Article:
The NBC-Leno-Conan war is close to ending, according to a knowledgeable source. According to the outlines of a settlement, Conan O'Brien will leave NBC and the network will make an as-yet unspecified payment. The comedian will be free to appear elsewhere on television well before his contract expires, despite earlier threats from NBC that it would prevent him from working anywhere else.
There is still opportunity for the negotiation to fall apart, but clearly, at this point it is in NBC's interest to put an end to this dismal episode.
It seems that Ron Meyer, the affable chief of the Universal film studio, played a key role in bringing the parties together when they were at an impasse and talks had broken down. Meyer is a former agent whose industry relationships run deep and wide. And of course, he has lots of negotiating experience.
According to the source, the resolution to the epic and highly public battle came down primarily to the size of the check that NBC would write to O'Brien. That amount remains shrouded in mystery for now, and no doubt the parties will have to agree to confidentiality as part of the deal.
According to a knowledgeable insider, NBC Universal started out sincerely hoping that it would be able to keep O'Brien on NBC in a 12:05 a.m. slot behind Leno, who is to be reinstated at 11:35 p.m. Part of the resolution was getting executives there to understand that the plan simply was unrealistic.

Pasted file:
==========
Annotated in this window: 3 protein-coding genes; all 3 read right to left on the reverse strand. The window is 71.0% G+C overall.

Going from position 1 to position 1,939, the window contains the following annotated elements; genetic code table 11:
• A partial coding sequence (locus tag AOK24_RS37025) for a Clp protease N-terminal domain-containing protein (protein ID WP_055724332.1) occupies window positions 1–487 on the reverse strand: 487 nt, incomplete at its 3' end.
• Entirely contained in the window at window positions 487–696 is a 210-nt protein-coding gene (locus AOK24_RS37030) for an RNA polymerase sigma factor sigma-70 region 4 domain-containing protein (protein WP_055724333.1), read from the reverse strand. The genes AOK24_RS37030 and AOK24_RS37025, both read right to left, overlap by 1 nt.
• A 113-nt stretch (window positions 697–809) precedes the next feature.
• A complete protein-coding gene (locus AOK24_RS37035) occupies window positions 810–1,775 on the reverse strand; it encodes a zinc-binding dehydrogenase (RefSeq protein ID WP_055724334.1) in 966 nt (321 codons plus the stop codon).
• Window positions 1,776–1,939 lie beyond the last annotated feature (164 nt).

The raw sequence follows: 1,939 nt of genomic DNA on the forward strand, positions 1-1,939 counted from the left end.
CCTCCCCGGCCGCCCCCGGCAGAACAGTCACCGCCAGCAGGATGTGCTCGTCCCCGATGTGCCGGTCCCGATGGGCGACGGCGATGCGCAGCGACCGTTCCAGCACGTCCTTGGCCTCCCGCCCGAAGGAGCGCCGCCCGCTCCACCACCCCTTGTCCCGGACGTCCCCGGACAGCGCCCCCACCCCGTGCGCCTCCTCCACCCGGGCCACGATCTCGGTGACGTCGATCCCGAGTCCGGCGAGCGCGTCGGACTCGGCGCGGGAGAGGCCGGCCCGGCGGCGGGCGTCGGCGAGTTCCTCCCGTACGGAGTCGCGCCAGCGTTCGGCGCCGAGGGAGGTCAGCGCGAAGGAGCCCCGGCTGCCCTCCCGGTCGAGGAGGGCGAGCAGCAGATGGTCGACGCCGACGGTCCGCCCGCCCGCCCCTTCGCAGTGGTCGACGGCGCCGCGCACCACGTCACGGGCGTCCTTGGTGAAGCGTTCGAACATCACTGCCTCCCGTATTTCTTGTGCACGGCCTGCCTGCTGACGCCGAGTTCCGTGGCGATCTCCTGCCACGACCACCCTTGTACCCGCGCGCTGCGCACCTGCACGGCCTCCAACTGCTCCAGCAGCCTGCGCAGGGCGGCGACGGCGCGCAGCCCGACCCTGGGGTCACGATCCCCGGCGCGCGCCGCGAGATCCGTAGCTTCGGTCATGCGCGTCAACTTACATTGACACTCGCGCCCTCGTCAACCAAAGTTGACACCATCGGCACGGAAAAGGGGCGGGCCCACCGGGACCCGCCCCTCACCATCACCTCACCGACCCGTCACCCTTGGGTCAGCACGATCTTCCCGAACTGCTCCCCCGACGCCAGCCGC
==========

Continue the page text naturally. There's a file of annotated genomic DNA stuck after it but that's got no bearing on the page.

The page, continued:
At that point, with late-night comics across the television landscape piling on night after night—and with Leno being increasingly vilified and undoubtedly chafing at the public lashing he was getting—it was obvious that the situation had to be resolved.
Video: Clips of the Late-Night Showdown
• Bryan Curtis: Good Riddance to Conan It remains unclear where O'Brien might go next. The most obvious place is Fox, but top executives at the company have been scrupulous about avoiding any appearance that they tried to lure O'Brien there while his relationship with NBC remained unresolved. Should Fox go forward with a late-night show with O'Brien now, it will take months before he would be ready to go on the air.
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Kim Masters covers the entertainment business for The Daily Beast. She is also the host of The Business, public radio's weekly program about the business of show business. She is also the author of The Keys to the Kingdom: The Rise of Michael Eisner and the Fall of Everybody Else.